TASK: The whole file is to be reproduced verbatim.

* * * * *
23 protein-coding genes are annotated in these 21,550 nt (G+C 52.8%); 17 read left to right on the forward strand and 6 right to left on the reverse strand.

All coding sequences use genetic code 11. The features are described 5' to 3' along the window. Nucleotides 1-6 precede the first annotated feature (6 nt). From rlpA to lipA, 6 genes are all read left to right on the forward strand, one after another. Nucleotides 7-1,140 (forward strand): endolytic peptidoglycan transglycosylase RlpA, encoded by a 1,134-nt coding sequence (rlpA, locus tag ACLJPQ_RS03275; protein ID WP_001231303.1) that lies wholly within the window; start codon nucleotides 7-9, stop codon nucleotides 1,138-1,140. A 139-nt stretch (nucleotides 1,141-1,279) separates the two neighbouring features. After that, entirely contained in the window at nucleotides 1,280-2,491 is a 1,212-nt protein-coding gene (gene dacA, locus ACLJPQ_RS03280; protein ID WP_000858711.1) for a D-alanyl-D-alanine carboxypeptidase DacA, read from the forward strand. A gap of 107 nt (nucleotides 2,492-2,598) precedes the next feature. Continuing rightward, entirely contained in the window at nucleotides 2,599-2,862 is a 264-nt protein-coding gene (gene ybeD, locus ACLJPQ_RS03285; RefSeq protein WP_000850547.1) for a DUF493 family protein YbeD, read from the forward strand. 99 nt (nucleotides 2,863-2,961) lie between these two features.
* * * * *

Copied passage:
23 protein-coding genes are annotated in these 21,550 nt (G+C 52.8%); 17 read left to right on the forward strand and 6 right to left on the reverse strand.

All coding sequences use genetic code 11. The features are described 5' to 3' along the window. Nucleotides 1-6 precede the first annotated feature (6 nt). From rlpA to lipA, 6 genes are all read left to right on the forward strand, one after another. Nucleotides 7-1,140 (forward strand): endolytic peptidoglycan transglycosylase RlpA, encoded by a 1,134-nt coding sequence (rlpA, locus tag ACLJPQ_RS03275; protein ID WP_001231303.1) that lies wholly within the window; start codon nucleotides 7-9, stop codon nucleotides 1,138-1,140. A 139-nt stretch (nucleotides 1,141-1,279) separates the two neighbouring features. After that, entirely contained in the window at nucleotides 1,280-2,491 is a 1,212-nt protein-coding gene (gene dacA, locus ACLJPQ_RS03280; protein ID WP_000858711.1) for a D-alanyl-D-alanine carboxypeptidase DacA, read from the forward strand. A gap of 107 nt (nucleotides 2,492-2,598) precedes the next feature. Continuing rightward, entirely contained in the window at nucleotides 2,599-2,862 is a 264-nt protein-coding gene (gene ybeD, locus ACLJPQ_RS03285; RefSeq protein WP_000850547.1) for a DUF493 family protein YbeD, read from the forward strand. 99 nt (nucleotides 2,863-2,961) lie between these two features.